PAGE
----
Cato Manor 'death squad' want case struck from roll

2018-10-08 06:15
Cato Manor officers appear in court. (File, Jeff Wicks, News24)

Cato Manor officers appear in court. (File, Jeff Wicks, News24)

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The remaining 27 accused in the so-called Cato Manor "death squad" case want the case struck from the roll.

The application is expected to be heard by Durban High Court Judge Graham Lopes on Monday when the men - who are facing 116 charges including racketeering, murder and attempted murder - make their 18th court appearance since the original group of 30 were arrested in 2012.

Since then, three of them have died of natural causes.

READ: Another delay in 'Cato Manor death squad' case

And those who have not subsequently resigned from the police service are all back at work.

In written argument, which has been filed with the court, they say at this rate the matter will only proceed to trial in 2022 or 2023 - and all of the delays are entirely the State’s fault.

"Keeping the matter on the roll in these circumstances serves no purpose and is unfair," their lawyers advocate Anton Katz, SC, and advocate Michael Bishop argue.

But the State is opposing their application. It says it is the accused who are causing the delays because of their "civil applications".

"The State is ready to commence trial….it has its witnesses lined up."

No evidence to support 'criminal enterprise' claim

The matter has a long and complex history and there have been suggestions that the charges were politically motivated and possibly part of the "State Capture” landscape.

Former KZN Hawks head General Johan Booysen - who has now retired from the service - successfully challenged the racketeering charges against him in 2014.

Durban High Court Judge Trevor Gorven ruled that the then acting national director of public prosecutions Nomgcobo Jiba had no evidence before her to authorise the racketeering charges because the statements she had relied upon were either unsigned, did not implicate Booysen, or were hearsay.

Charges were subsequently withdrawn against him.

Following this, the remaining accused who were facing racketeering charges brought a similar application against Jiba.

While this was pending, in 2016 the then newly-appointed NDPP Shaun Abrahams, who has since been removed from office, re-charged Booysen and issued new indictments against all those charged with racketeering - leading to another application to review and set aside Abrahams decision.

Again, the men claimed that there was no evidence to support a claim of a "criminal enterprise", a pattern of racketeering activity, or their involvement in either.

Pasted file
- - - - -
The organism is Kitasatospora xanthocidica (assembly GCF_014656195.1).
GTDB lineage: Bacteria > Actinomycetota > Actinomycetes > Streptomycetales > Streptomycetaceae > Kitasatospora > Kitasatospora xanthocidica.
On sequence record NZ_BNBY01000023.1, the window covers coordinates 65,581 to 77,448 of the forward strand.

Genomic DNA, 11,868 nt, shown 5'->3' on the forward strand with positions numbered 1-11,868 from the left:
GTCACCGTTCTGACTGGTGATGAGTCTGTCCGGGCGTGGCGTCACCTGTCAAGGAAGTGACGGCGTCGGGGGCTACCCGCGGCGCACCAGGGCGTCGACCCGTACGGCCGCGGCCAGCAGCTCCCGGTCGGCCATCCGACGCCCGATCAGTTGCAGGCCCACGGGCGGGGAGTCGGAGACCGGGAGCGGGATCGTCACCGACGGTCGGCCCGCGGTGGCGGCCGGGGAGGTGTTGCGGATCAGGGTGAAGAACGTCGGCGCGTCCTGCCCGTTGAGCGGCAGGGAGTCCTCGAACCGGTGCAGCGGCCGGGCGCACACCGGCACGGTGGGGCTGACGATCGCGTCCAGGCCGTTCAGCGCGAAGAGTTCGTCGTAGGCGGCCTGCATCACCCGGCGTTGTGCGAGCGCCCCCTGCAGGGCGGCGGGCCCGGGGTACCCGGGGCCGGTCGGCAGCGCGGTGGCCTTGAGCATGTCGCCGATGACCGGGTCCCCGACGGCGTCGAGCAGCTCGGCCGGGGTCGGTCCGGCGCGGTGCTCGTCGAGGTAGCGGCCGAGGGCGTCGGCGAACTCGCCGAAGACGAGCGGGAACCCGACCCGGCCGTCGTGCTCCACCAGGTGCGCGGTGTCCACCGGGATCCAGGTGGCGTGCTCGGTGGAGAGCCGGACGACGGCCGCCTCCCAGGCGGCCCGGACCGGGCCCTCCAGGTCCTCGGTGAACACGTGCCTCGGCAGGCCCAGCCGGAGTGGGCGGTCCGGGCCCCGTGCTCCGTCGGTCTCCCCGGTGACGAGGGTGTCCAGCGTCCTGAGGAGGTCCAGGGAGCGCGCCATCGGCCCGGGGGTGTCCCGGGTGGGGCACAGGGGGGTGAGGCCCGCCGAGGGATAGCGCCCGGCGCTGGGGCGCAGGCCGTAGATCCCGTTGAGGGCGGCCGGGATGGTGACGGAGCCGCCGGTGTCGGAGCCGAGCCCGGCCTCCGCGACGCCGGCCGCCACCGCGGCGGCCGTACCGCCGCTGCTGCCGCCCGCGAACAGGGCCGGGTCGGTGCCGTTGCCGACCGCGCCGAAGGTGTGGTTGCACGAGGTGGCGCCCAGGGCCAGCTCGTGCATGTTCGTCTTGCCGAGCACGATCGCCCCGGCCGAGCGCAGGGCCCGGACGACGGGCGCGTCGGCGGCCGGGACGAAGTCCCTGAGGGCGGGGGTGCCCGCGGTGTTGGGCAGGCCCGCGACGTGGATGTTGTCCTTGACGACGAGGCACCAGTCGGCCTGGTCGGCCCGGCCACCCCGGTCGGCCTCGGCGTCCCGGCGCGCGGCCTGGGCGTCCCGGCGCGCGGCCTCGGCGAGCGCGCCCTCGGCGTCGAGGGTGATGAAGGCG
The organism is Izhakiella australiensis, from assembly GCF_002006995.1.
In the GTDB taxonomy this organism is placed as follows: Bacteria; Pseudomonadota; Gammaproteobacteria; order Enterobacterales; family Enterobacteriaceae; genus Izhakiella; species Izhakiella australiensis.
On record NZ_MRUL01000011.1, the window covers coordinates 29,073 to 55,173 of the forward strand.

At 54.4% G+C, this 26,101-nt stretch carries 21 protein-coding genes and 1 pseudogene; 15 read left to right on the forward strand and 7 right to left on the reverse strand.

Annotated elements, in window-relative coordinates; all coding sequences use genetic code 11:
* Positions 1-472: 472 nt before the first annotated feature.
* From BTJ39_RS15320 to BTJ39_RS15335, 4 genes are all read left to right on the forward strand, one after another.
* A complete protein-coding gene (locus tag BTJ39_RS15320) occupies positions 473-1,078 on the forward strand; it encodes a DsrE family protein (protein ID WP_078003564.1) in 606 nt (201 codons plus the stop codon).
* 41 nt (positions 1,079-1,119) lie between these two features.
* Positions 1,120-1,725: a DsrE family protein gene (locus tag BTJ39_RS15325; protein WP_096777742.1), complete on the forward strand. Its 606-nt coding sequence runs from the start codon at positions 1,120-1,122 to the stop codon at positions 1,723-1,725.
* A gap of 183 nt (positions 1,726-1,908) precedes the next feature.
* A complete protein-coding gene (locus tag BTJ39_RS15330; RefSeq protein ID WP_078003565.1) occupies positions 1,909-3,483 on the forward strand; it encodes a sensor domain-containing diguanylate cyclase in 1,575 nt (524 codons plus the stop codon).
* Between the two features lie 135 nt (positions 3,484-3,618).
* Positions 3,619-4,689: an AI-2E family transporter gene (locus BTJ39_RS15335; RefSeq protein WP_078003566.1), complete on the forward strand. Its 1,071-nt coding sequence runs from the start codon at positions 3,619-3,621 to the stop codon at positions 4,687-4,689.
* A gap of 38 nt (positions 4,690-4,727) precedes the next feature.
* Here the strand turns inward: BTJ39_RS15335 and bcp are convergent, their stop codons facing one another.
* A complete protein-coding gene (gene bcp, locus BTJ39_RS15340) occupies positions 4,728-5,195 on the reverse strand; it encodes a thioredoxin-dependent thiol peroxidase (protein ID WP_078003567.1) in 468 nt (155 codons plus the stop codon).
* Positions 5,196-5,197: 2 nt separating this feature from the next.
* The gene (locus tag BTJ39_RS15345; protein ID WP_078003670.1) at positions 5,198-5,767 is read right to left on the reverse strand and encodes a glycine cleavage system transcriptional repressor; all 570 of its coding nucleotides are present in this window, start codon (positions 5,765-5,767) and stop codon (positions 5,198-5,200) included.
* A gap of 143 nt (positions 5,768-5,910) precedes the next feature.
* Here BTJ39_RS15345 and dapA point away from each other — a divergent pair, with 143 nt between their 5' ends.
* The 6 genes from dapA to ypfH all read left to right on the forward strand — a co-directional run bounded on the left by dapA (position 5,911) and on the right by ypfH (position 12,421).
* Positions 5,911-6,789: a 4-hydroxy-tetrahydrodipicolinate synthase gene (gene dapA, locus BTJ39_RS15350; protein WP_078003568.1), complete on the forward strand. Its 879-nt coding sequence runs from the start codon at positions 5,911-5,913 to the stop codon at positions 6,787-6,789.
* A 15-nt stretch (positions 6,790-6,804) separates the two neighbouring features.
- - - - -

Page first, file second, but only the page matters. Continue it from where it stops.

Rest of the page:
The State took more than three months to answer this - and have still not filed an answering affidavit in the Jiba application, their lawyers allege.

Because of the status of both applications - which it has now been agreed will be dealt with at the same time - and with the prospect of appeals, it is likely they will only be finalised in four or five years.

'Entirely the fault of the State'

They argue that they have a constitutional right to a speedy trial and six years is "exceptionally long by any standard".

"There is no end in sight… this is entirely at the fault of the State. The accused lives have been in limbo for close to seven years. It is pre-trial punishment.

"The matter must be struck from the roll until such time as these pre-trial applications have been finally determined. The prosecution must not be reinstituted until these cases have been finally determined."

In response, the prosecution team - advocates Sello Maema, Raymond Mthenjwa and JJ Mlotshwa - say all the postponements had been done by prior arrangement.

"The accused want to use the hurdles encountered in the civil challenges as an excuse for the criminal matter to be struck off the roll. 

"This is an abuse of process. The striking of the matter off the roll will dampen public trust in the criminal justice system including the family of the deceased, law enforcement officials and the media.

"They are accused of cold bloodedly killing civilians... the lives of witnesses are also at a standstill.

"The trial date should be set and let the prosecution prove its case."

The State has also asked that a judge outside the province hear the strike off application.

The accused say this is unnecessary.

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Read more on:    police  |  durban  |  crime  |  courts

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